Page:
The finished nasal dilator 10 is packaged, by enclosing the nasal dilator 10, in a secondary air-impermeable package to prevent the oxidation reaction from occurring until desired as described in the aforementioned U.S. Pat. No. 4,649,895, already incorporated herein by reference. The nasal dilator remains sealed inside the air-impermeable package until a user is ready to apply the nasal dilator 10 to said user's nose 15, whereby opening the air-impermeable package enables oxygen from ambient air to activate the heating element to generate controlled and sustained heating. Alternatively, air impermeable removable adhesive strips can be placed over the aeration holes in the strip of flexible top material 37 such that, when the strips are removed, air is allowed to enter the strip of flexible top material 37, thus activating the oxidation reaction of the iron powder.

To secure the nasal dilator 10 to the nose 15, the first and second release liners 27a and 27b are removed from the strip of flexible base material 21 to expose the adhesive substance 26. As seen in FIGS. 1 and 8, the nasal dilator 10 is placed on the exterior of the nose 15 such that the nasal dilator 10 traverses the bridge of the nose 42 and the first and second end regions 22a and 22b of the strip of flexible base material 21 contact the first and second outer wall tissue 43 and 44 of the first and second nasal passages 45 and 46 of the nose 15. The adhesive substance 26 on the first and second end regions 22a and 22b and the intermediate segment 23 of the strip of flexible base material 21 releasably secures the unitary truss member 20 to the bridge of the nose 42 and to the first and second outer wall tissue 43 and 44 of the first and second nasal passages 45 and 46 of the nose 15.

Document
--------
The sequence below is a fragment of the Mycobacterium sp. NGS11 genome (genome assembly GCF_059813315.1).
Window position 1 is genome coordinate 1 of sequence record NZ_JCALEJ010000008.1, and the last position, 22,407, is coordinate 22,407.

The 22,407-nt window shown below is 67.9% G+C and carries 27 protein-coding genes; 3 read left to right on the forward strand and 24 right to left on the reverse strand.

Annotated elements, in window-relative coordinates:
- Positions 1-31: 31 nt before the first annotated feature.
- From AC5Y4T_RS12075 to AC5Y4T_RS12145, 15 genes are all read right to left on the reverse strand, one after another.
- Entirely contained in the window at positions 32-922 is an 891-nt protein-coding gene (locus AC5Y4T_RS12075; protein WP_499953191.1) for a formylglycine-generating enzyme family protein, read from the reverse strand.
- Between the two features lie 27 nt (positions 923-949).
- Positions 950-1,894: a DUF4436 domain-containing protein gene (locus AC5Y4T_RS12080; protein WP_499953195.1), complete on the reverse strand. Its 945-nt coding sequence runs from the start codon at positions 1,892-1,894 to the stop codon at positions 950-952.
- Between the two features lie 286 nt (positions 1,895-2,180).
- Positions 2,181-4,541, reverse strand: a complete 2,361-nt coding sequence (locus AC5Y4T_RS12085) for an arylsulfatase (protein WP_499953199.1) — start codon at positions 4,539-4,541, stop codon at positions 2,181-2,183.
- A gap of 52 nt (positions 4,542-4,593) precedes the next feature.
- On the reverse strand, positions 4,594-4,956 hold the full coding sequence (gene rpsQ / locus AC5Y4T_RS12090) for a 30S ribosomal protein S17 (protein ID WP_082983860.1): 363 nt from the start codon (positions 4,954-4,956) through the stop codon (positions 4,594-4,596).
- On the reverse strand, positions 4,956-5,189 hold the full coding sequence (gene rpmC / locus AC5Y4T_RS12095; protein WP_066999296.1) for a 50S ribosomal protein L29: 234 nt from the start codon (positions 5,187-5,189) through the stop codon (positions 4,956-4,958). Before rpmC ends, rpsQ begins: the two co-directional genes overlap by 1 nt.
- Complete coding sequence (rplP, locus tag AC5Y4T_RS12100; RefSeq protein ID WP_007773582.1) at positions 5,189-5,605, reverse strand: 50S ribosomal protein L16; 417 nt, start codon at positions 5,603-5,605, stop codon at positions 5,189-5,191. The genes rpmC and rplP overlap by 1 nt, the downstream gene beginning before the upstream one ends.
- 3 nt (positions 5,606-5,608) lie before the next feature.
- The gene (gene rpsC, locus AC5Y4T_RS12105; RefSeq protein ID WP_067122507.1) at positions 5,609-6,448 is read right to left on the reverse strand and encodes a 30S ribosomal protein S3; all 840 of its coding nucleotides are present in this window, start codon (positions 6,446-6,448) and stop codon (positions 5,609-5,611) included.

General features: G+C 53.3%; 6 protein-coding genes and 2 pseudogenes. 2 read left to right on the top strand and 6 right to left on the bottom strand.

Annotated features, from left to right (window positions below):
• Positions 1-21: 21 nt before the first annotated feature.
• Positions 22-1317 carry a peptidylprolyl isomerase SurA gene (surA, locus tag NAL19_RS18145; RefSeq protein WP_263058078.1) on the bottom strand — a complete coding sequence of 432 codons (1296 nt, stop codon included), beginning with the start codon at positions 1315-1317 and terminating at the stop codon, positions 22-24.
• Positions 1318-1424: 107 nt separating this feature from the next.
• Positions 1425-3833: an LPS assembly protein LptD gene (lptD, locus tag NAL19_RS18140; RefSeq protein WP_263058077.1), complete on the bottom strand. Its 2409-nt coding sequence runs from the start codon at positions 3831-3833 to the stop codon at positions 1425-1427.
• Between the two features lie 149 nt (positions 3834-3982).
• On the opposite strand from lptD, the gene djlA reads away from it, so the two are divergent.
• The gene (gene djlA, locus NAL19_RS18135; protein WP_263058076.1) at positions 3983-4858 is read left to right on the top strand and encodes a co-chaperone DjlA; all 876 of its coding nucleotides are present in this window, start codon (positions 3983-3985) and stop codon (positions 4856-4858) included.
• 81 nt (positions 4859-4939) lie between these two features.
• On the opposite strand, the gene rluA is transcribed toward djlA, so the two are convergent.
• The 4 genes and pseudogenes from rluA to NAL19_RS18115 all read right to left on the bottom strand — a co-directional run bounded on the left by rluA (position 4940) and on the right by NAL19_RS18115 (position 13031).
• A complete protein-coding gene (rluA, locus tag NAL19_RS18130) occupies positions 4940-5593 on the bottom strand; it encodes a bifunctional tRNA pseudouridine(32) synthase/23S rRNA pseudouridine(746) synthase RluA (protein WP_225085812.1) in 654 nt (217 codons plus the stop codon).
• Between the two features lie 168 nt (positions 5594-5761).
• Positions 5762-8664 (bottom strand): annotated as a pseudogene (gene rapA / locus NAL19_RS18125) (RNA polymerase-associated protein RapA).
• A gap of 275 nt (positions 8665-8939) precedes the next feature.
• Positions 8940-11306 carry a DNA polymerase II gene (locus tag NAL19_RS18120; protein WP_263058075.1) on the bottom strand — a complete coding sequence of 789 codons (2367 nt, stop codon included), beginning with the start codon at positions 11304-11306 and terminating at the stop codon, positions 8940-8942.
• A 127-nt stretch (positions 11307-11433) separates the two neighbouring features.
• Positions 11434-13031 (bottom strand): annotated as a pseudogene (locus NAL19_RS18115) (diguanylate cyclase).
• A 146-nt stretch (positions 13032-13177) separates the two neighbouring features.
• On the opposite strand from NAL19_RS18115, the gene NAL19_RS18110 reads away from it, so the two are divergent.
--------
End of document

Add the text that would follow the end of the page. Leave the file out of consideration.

With the nasal dilator 10 in place about the nose 15, the resiliency of the resilient members 28, 29a, and 29b act to stabilize the outer wall tissue 43 and 44 of the nose 15 and thereby draws the outer wall tissue 43 and 44 of the nose 15 outward. Moreover, the flexibility of the base material 21, strips of flexible adhesive material 34, 35a, and 35b and top material 37, the resiliency and flexibility of the resilient members 28, 29a, and 29b, all allow the nasal dilator 10 of the present invention to closely conform to the curves of the nose 15 of each individual wearer. The relative slight thickness of the material of the resilient members 28, 29a, and 29b, also enhances axial, torsional flexibility of the truss member 20 about the longitudinal extent of the truss member 20, which increases wearer comfort and facilitates adhesion of the adhesive substance 26 to the user's skin.

The desired functional range of dilating force (i.e., the spring biasing force due to the resiliency of the resilient members 28, 29a, and 29b, of the nasal dilator 10) is typically in the range of from about 5 grams to about 50 grams. Therefore, the nasal dilator 10 of the present invention is constructed to provide from about 5 grams to about 50 grams, preferably from about 10 grams to about 40 grams, and more preferably from about 20 to about 30 grams of dilating spring biasing force to each outer wall tissue 43 and 44 of the nasal passage 45 and 46 of the nose 15.